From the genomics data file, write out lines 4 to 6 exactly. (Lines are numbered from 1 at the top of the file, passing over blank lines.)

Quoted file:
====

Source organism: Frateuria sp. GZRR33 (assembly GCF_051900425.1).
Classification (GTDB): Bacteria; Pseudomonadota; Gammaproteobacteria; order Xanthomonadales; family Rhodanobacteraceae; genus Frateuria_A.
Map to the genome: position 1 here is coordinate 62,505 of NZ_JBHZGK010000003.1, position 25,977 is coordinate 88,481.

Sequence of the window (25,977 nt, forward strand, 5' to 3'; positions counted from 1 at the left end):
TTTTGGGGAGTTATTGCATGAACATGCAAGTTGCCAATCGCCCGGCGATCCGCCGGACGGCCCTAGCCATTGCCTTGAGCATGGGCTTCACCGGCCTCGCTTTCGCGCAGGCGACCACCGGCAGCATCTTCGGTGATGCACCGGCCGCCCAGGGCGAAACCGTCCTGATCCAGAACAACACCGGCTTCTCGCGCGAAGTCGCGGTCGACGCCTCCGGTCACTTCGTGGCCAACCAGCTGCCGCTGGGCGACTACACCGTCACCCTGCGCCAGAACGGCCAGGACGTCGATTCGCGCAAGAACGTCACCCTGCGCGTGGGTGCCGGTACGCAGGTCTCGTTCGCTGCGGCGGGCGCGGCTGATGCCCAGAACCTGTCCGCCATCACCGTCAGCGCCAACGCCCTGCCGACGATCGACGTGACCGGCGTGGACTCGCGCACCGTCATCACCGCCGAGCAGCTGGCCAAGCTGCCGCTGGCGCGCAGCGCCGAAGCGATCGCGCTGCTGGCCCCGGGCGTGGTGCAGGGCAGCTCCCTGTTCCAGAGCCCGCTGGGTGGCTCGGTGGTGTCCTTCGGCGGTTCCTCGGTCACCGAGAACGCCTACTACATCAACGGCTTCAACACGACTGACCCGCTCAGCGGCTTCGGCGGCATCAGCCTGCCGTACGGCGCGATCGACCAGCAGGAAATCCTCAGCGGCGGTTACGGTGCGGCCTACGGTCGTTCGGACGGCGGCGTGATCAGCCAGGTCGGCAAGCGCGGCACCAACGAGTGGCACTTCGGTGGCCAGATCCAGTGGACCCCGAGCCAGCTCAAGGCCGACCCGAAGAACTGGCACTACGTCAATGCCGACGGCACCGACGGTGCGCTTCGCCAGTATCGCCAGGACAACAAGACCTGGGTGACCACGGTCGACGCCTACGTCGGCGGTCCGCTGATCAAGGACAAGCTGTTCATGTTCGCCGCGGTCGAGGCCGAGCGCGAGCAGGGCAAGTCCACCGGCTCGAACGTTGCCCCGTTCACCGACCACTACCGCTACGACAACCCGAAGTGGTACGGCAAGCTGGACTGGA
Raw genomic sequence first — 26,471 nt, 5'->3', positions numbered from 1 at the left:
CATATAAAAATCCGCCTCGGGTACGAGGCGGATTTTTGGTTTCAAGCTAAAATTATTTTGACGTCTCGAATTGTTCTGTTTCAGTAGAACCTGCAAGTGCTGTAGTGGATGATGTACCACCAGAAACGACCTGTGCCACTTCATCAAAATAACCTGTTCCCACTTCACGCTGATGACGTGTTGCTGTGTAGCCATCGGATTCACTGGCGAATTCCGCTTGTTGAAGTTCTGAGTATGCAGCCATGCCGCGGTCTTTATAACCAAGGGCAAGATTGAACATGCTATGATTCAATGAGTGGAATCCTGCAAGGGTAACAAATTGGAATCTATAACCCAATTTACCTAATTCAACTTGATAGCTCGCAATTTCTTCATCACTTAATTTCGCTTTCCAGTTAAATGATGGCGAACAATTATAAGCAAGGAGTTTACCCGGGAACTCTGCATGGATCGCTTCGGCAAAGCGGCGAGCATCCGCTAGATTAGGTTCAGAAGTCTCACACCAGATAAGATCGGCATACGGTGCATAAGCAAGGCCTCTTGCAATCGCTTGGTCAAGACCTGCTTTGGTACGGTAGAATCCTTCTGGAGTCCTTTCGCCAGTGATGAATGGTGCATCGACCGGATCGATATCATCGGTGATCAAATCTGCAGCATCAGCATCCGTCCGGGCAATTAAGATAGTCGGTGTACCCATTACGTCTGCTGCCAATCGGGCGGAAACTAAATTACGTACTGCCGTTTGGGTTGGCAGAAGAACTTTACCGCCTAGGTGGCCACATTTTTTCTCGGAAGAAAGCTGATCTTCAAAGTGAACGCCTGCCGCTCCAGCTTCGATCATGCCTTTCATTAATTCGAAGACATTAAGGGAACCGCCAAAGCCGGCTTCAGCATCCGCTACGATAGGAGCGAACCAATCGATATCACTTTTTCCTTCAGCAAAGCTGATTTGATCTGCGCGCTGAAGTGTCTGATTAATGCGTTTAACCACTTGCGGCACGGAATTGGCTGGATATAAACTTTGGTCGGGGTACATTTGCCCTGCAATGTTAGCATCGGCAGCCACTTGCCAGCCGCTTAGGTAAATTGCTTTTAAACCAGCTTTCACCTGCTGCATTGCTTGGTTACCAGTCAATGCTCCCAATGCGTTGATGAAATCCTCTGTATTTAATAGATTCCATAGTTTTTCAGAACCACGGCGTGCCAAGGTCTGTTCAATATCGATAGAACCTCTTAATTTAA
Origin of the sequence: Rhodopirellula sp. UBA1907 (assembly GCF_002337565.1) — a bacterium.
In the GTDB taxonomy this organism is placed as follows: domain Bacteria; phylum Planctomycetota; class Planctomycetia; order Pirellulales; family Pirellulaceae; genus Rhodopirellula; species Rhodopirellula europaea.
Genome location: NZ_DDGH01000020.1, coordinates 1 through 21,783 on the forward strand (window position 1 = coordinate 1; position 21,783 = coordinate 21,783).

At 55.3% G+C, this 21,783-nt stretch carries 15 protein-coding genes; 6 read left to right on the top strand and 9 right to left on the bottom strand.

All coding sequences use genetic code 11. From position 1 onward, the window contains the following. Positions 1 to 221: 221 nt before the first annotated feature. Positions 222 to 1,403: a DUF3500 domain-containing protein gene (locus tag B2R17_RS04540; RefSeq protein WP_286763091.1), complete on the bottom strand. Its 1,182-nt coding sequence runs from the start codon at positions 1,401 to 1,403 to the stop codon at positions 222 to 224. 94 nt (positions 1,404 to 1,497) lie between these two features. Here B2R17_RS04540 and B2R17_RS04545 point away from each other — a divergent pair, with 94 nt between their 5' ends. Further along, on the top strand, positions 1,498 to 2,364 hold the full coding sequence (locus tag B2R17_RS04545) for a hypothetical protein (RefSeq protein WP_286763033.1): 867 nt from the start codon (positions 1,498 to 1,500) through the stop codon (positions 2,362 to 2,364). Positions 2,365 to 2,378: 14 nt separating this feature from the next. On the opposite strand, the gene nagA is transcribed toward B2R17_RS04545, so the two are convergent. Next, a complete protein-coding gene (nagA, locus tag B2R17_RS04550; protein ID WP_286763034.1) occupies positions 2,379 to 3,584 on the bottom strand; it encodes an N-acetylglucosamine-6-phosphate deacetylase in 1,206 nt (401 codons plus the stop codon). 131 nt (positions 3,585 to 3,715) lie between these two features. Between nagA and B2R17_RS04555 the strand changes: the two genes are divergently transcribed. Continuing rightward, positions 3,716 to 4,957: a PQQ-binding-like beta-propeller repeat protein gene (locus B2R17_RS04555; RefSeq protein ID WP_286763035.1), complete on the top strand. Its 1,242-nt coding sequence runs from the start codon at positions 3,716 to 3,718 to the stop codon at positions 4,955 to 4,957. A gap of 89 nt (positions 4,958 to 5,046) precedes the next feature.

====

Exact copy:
Sequence of the window (25,977 nt, forward strand, 5' to 3'; positions counted from 1 at the left end):
TTTTGGGGAGTTATTGCATGAACATGCAAGTTGCCAATCGCCCGGCGATCCGCCGGACGGCCCTAGCCATTGCCTTGAGCATGGGCTTCACCGGCCTCGCTTTCGCGCAGGCGACCACCGGCAGCATCTTCGGTGATGCACCGGCCGCCCAGGGCGAAACCGTCCTGATCCAGAACAACACCGGCTTCTCGCGCGAAGTCGCGGTCGACGCCTCCGGTCACTTCGTGGCCAACCAGCTGCCGCTGGGCGACTACACCGTCACCCTGCGCCAGAACGGCCAGGACGTCGATTCGCGCAAGAACGTCACCCTGCGCGTGGGTGCCGGTACGCAGGTCTCGTTCGCTGCGGCGGGCGCGGCTGATGCCCAGAACCTGTCCGCCATCACCGTCAGCGCCAACGCCCTGCCGACGATCGACGTGACCGGCGTGGACTCGCGCACCGTCATCACCGCCGAGCAGCTGGCCAAGCTGCCGCTGGCGCGCAGCGCCGAAGCGATCGCGCTGCTGGCCCCGGGCGTGGTGCAGGGCAGCTCCCTGTTCCAGAGCCCGCTGGGTGGCTCGGTGGTGTCCTTCGGCGGTTCCTCGGTCACCGAGAACGCCTACTACATCAACGGCTTCAACACGACTGACCCGCTCAGCGGCTTCGGCGGCATCAGCCTGCCGTACGGCGCGATCGACCAGCAGGAAATCCTCAGCGGCGGTTACGGTGCGGCCTACGGTCGTTCGGACGGCGGCGTGATCAGCCAGGTCGGCAAGCGCGGCACCAACGAGTGGCACTTCGGTGGCCAGATCCAGTGGACCCCGAGCCAGCTCAAGGCCGACCCGAAGAACTGGCACTACGTCAATGCCGACGGCACCGACGGTGCGCTTCGCCAGTATCGCCAGGACAACAAGACCTGGGTGACCACGGTCGACGCCTACGTCGGCGGTCCGCTGATCAAGGACAAGCTGTTCATGTTCGCCGCGGTCGAGGCCGAGCGCGAGCAGGGCAAGTCCACCGGCTCGAACGTTGCCCCGTTCACCGACCACTACCGCTACGACAACCCGAAGTGGTACGGCAAGCTGGACTGGA
Raw genomic sequence first — 26,471 nt, 5'->3', positions numbered from 1 at the left: